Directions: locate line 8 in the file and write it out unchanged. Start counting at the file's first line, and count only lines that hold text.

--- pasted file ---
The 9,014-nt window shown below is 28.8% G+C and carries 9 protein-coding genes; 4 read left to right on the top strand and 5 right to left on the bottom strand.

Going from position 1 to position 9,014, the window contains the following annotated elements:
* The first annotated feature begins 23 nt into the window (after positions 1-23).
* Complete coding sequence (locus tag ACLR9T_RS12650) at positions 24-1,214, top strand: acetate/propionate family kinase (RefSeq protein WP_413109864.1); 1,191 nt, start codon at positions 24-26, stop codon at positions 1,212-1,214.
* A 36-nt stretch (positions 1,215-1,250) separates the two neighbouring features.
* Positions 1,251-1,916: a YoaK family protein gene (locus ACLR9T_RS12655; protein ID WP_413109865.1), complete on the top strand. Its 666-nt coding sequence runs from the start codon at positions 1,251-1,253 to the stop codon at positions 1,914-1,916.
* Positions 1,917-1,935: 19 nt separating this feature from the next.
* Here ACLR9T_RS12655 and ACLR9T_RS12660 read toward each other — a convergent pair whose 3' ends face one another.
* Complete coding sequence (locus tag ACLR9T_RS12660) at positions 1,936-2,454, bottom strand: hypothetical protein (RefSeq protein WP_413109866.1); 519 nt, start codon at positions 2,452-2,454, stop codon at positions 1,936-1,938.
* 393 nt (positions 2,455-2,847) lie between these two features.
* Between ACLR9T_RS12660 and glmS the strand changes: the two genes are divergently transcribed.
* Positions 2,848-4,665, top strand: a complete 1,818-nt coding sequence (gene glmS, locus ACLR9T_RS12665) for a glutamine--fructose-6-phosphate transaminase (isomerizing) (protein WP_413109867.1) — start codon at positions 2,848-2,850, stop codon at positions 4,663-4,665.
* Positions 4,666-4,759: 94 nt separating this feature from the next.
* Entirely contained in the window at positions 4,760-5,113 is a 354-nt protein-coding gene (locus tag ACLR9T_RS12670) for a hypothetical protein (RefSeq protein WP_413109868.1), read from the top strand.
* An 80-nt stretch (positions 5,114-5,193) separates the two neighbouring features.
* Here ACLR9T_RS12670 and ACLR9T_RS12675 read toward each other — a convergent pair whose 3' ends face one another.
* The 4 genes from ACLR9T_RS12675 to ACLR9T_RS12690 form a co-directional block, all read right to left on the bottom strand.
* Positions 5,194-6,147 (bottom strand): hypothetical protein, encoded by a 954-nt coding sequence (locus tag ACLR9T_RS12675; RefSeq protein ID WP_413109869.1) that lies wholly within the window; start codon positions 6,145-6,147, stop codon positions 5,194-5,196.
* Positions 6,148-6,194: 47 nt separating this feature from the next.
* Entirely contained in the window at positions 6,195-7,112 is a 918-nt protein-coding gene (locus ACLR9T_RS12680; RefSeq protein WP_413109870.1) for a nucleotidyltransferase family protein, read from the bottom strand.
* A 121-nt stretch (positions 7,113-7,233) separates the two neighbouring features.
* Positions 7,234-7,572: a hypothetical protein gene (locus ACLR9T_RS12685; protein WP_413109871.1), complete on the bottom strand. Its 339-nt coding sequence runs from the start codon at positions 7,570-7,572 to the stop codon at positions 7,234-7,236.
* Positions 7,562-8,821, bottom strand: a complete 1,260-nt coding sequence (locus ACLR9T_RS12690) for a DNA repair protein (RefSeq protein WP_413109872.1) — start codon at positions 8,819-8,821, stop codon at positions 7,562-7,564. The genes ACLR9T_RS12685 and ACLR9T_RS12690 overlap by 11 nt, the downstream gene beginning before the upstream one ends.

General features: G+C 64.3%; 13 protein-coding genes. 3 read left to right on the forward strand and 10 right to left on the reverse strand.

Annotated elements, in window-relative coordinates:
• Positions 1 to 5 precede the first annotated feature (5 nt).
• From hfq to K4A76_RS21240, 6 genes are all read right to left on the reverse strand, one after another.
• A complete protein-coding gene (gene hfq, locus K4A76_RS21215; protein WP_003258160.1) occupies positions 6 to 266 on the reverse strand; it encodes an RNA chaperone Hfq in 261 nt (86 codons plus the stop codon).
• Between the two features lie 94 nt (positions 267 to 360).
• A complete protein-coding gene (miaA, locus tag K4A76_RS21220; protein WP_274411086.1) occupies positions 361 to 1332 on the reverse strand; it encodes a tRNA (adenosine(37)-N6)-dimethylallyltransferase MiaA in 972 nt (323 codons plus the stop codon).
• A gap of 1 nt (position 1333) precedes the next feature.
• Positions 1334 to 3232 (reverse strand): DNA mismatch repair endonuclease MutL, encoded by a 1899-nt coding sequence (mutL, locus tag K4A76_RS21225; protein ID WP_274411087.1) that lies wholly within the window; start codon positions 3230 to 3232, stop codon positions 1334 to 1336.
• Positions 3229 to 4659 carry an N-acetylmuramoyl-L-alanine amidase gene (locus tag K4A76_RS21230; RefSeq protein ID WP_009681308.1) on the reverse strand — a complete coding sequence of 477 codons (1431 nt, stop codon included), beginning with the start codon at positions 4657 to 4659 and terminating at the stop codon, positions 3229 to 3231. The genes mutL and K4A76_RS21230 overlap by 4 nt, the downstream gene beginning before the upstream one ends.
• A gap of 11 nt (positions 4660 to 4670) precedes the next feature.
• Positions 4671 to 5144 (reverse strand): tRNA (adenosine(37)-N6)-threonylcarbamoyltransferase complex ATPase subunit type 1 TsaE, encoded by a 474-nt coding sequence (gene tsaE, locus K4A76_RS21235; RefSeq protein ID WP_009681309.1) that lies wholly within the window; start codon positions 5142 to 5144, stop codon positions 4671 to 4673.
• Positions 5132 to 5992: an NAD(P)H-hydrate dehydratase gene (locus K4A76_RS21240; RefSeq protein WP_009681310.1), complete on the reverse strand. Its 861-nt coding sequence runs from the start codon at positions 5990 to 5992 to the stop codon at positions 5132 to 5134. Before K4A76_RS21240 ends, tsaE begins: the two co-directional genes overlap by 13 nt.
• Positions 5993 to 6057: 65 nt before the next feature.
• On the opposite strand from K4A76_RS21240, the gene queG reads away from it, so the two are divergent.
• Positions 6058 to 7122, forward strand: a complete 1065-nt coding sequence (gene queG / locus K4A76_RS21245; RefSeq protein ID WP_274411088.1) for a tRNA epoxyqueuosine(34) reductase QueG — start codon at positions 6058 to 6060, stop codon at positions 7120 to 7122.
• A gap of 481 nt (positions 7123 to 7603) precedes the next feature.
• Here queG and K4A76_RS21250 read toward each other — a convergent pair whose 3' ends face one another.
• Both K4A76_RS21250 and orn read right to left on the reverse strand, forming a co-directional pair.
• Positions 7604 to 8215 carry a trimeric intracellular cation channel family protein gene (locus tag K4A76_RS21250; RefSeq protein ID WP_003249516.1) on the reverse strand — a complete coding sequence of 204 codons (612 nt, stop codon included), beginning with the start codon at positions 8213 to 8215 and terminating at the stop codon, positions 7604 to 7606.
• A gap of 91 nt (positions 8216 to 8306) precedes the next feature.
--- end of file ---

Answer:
* Here ACLR9T_RS12655 and ACLR9T_RS12660 read toward each other — a convergent pair whose 3' ends face one another.